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York partners plan city environment observatory

Posted on 19 May 2016

The University of York and City of York Council are to establish a unique City Environment Observatory (YCEO) to further our understanding of how health, wellbeing and economic issues are linked to the quality of the environment.

York Minster (credit: John Houlihan)

Funded by the Research Council UK and Innovate UK Urban Living Partnership scheme, York is one of five cities, along with Birmingham, Bristol, Leeds and Newcastle (including Gateshead), chosen to take part in the initiative.

Led by the University of York’s Environment Department and the Council’s Business Intelligence department, the project will provide an evidence base for the city to meet future environmental challenges. Entirely unique to the UK, it will bring together 23 project partners, including businesses, local government, national agencies and research institutes.

Over the next 18 months the project team will develop an observatory design prototype to be implemented in the next five years.

The project will involve:

  • Applying novel tools and systems to better understand the impact of the natural, cultural, social and built environments on the health and well-being of citizens
  • The expansion of the York Open Data platform to host the city’s environmental data, provided by the projects partners
  • Building and designing a system to generate real-time data to improve our understanding of the environment of York and other cities
  • Designing models to forecast future environmental pressures

Data and results will be of significant benefit to citizens, the research community, city decision makers, national government departments, large and small businesses and future generations of different sectors. Ways in which YCEO data will be used includes:

  • Citizens and community groups will actively participate in the YCEO via citizen science activities, and will be able to access different data sets such as air quality where they live and work
  • Researchers working in the environment, health, social science and humanities sectors can access models and data to fully understand the links between the quality of the environment, health, well-being and the economy
  • City of York Council and other decision makers, such as the Environment Agency and NHS Trusts, will be able to find holistic intelligence to make evidence-based decisions on the design and operation of the city to benefit citizens. Data will mean they are better placed to demonstrate the impacts of different interventions, such as the designation of the city as an ultra-low emission zone, changes in transport policy and flood planning.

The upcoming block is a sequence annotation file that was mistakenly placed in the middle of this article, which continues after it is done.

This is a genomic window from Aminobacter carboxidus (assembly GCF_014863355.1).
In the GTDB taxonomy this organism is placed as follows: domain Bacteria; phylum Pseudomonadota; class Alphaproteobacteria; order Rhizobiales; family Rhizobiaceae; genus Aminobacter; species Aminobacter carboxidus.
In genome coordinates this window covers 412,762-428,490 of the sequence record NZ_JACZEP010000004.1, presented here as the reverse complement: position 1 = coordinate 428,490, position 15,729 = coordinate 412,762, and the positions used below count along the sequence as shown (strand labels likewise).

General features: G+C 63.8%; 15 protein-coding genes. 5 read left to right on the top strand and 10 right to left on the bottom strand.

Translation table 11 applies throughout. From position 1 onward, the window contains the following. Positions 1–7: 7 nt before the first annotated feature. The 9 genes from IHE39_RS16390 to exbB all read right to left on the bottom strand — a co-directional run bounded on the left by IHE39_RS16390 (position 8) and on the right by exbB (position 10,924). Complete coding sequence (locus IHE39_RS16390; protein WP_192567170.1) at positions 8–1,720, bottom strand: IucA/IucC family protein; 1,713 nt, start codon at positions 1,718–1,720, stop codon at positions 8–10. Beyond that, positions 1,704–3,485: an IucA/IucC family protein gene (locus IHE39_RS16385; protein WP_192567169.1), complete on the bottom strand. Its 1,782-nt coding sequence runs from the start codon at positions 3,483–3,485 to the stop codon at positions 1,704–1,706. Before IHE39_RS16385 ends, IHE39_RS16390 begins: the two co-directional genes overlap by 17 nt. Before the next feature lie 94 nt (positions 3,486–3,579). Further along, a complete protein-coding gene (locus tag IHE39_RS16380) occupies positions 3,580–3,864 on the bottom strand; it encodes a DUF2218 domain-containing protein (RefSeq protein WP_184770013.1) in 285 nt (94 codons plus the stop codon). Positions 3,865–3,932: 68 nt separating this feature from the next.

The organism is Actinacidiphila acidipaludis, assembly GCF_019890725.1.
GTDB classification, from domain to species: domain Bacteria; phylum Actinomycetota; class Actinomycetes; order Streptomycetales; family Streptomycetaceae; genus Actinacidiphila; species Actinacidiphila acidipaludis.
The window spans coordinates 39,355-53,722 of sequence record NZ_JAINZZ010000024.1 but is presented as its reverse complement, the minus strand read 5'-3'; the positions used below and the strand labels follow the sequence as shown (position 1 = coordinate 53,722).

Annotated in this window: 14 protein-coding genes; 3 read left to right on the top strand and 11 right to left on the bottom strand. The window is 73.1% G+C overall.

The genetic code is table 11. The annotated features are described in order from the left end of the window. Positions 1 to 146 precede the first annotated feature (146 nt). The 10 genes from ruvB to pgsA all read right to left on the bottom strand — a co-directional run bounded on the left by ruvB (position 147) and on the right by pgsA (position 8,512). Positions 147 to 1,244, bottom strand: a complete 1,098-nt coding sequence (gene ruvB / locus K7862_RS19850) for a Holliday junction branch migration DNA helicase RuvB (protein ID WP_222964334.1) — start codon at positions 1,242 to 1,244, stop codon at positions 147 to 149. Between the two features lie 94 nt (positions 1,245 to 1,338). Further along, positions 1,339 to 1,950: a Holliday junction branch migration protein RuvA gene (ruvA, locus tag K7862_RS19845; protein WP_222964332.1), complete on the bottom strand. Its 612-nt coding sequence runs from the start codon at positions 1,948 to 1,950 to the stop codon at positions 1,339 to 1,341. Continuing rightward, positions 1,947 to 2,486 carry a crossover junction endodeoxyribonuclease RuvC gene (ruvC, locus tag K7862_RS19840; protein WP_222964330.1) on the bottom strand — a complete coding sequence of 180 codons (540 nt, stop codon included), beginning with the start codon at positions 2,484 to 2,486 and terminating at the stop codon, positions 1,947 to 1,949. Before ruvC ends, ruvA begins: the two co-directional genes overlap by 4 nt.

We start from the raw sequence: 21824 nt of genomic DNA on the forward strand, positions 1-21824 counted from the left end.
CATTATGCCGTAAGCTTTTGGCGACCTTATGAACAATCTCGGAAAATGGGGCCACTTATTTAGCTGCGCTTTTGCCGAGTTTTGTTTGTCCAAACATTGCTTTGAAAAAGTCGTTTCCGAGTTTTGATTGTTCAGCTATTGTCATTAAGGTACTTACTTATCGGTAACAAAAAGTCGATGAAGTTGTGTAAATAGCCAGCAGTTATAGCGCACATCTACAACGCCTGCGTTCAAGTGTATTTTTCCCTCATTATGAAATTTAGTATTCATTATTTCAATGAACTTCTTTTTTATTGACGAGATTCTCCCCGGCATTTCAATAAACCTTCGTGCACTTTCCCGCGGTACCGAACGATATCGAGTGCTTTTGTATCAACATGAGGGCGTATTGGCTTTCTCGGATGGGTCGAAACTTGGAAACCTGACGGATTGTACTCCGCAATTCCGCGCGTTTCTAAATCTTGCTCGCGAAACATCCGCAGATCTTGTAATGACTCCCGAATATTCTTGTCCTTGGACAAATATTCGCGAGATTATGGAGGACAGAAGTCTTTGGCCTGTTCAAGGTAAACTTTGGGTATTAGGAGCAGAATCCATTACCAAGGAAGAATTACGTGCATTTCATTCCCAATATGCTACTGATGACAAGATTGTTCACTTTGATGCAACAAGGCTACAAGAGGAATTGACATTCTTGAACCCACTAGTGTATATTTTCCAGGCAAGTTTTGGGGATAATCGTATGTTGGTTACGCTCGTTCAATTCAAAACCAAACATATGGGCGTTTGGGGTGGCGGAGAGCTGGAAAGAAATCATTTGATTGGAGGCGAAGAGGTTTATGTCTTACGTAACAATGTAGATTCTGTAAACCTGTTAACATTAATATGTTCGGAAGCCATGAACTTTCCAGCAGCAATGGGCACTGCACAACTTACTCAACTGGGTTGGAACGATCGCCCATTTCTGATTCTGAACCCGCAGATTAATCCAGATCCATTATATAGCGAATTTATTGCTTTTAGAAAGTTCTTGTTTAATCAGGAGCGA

• Businesses and cultural and heritage organisations will benefit from YCEO knowledge to make long-term improvements to York in terms of safety, attractive environments and healthier and happier workers
  • Knowledge and understanding gathered will be transferrable to other cities in the UK and around the world

Professor Alistair Boxall, Project Lead, said: “The RCUK and Innovate UK funding will allow us to lay the groundwork to establish York as a unique and world leading city observatory which will enable us to better understand the importance of environmental quality for the health and wellbeing of people and the economy of cities. This understanding will help us to design and manage cities much more cleverly than we are able to do at the moment.

“York is an ideal city for establishing a whole city observatory of this type. It is not too big, meaning that the observatory is manageable. It is a highly data-rich city that can be modelled in four dimensions. It is also home of a number of exciting relevant initiatives such as the YorkSense monitoring project, the York Open Data Platform and the Digital Creativity Laboratories.”

Cllr Andrew Waller, Executive Member for the Environment at City of York Council, said: “We’re delighted to be chosen as one of a handful of cities that will benefit from the Urban Living Partnership. This will enable York to develop a coherent and prioritised list of health, well-being and economic concerns that are potentially linked to the quality of the city environment.

“It also supports the city’s One Planet York campaign, to be a more sustainable and resilient city where we all work together to create healthy and sustainable lives. The YCEO will make a major contribution to this ambition by better understanding the impact natural, social, cultural and built environments have on peoples’ health and wellbeing.”

Information on the progress of the project, as well as engagement events, will be available through the open data site from mid-June onwards.

Further information:

  • For more information about the University of York’s Environment Department, visit: http://www.york.ac.uk/environment/
  • For further information about City of York Council, visit: https://www.york.gov.uk/
  • For further information about The Open Data platform, visit: https://www.yorkopendata.org
  • One Planet York: Typically in the UK we are using the resources of three planets when we only have one. One Planet York is as emerging network of organisations working towards a vision of York as a sustainable, resilient and collaborative ‘One Planet’ city through a wide range of individual actions. The vision has been endorsed by City of York Council and many other organisations, including the York Environmental Sustainability Institute and the Stockholm Environment Institute.
  • For more information about the Research Council UK, visit: http://www.rcuk.ac.uk/

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